Two, the shopping experience was completely disconnected from our trip experience. Thatâ€™s sort of a hard thing to explain, so let me give a counterexample.
I didnâ€™t feel particularly compelled to buy a souvenir for myself in Ajijic, I suppose because it didnâ€™t feel like a once-in-a-lifetime experience. But we did buy a necklace as a thank-you gift for the friend who was at home housesitting for us (and dealing with our Bad Cat, among other things). It was a combination of polished stones and intricate tiny macrame, and cost about $30 US — expensive enough to make me wince, but surely a fair price for as much work as it must have been.
I bought the necklace directly from the artist herself; she had a table display at one of the local tianguis that we visited every week. Communication was challenging, because she spoke almost no English, leaving me to muddle through with my poor Spanish. But meeting and speaking with the artist, even through the language barrier, left me feeling connected. I was, and still am, happy to spend the money because of that connection.
By contrast, buying a mask from this air-conditioned tourist trap of a store just felt wrong. Since we were going nowhere near the actual village of Boruca, the masks were not a real part of our trip experience. I felt no more connection to their origins than I would have if Iâ€™d purchased one over the Internet, or at Costco.
If Iâ€™d bought that mask and hung it on the wall, Iâ€™d think of the souvenir shop every time I looked at it. I do not particularly want to remember the souvenir shop.
I want to remember the jungle and the boats and the friendly staff at the lodge, who were so happy to help me improve my Spanish. I want to remember waking up to the patter of rain and toucans that sound like frogs. I want to remember the herons and the monkeys and the iguanas and yes, even the mosquitos.
The other twelve people in our family group left the store bearing multiple packages. Only Jak and I walked away empty-handed.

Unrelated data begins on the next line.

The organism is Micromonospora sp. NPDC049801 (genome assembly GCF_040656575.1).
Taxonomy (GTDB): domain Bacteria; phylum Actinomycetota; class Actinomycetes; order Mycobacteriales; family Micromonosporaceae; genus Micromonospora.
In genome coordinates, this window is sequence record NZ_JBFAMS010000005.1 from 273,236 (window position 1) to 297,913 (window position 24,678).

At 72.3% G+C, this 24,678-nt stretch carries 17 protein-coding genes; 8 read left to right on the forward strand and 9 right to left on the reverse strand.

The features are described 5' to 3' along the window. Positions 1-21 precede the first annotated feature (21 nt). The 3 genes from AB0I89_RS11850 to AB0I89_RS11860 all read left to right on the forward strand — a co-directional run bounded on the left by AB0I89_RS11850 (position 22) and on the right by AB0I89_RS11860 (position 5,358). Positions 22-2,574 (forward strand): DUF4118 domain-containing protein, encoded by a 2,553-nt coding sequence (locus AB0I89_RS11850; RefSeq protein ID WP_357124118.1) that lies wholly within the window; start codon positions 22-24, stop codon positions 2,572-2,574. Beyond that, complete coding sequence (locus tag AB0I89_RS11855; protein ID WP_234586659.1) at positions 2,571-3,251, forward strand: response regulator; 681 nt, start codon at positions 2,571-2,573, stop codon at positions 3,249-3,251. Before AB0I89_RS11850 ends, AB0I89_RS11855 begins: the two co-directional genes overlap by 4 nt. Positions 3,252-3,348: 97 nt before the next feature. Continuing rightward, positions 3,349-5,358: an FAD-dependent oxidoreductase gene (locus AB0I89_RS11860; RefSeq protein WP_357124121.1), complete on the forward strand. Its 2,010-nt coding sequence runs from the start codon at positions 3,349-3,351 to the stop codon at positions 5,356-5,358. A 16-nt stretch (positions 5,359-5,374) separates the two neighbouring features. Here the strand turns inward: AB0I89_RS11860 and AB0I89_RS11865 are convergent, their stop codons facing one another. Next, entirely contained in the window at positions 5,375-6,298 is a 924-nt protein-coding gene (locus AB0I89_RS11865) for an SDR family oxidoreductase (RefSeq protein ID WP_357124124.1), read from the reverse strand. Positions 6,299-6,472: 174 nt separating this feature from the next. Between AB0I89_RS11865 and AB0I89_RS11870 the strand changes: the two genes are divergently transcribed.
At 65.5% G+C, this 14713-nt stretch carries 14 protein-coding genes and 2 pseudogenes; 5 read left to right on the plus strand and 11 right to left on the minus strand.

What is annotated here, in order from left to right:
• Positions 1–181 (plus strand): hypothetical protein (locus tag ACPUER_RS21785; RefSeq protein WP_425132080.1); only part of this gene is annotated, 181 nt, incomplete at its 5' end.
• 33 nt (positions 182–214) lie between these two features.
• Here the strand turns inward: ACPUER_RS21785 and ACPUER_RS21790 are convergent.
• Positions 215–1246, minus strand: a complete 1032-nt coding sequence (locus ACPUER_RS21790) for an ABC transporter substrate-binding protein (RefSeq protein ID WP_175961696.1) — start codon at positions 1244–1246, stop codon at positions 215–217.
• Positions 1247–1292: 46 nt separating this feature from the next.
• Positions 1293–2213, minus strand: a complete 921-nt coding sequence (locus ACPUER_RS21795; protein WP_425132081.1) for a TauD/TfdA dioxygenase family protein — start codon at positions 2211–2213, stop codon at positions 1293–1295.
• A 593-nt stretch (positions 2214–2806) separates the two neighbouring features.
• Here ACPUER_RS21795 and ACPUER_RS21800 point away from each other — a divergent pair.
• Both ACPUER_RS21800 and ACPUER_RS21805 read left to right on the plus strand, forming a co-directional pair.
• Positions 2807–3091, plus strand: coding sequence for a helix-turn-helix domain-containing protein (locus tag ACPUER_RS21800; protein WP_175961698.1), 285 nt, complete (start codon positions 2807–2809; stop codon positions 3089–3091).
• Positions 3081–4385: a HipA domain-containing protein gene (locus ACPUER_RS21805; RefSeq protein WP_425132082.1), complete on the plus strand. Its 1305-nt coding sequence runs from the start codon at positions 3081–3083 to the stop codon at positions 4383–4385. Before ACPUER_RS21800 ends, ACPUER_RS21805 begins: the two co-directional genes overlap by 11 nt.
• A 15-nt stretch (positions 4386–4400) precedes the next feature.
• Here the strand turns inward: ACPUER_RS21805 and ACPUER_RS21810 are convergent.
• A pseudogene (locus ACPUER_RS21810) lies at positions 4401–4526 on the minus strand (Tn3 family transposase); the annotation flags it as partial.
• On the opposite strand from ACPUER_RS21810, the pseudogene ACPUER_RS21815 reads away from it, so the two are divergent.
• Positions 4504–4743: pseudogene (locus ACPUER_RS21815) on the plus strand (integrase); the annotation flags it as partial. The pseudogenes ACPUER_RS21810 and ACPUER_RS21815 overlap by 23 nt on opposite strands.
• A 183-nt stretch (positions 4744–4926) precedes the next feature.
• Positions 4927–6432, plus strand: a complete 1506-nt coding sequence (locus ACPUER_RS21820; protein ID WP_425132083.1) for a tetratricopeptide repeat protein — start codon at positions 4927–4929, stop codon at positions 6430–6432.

As we were at that point only halfway through the trip, I held out hope that a better opportunity would arise later. It never did. In the end, instead of purchasing any kind of souvenir from Costa Rica, I just kept some cash.
Costa Rican paper currency — like the currency of nearly every other country on the planet other than my own — is beautiful. I especially like the back illustrations, all of which depict native wildlife. My favorites are the vivid blue underwater scene on the 2000 colón bill (about $4 US) and the jungle scene with toucan and jaguar on the 5000 colón bill (about $10 US).
My idea is that we can put the colóns in small frames together with some Mexican pesos as a souvenir of our 2012 gallivanting. Maybe in a few years weâ€™ll be able to travel more and we can collect a whole Central American set.
Strangely, money itself meets all my criteria for a satisfying souvenir: itâ€™s inexpensive, itâ€™s attractive, itâ€™s displayable, itâ€™s unique to its country of origin. I handled colóns every day of our trip, so itâ€™s grounded in real memories.
And as a bonus, cash — even foreign cash — is one kind of souvenir with decent resale value. In case of emergency, we can just break the glass.
Have you ever bought a souvenir that you later regretted? Whatâ€™s the best souvenir youâ€™ve ever come home with?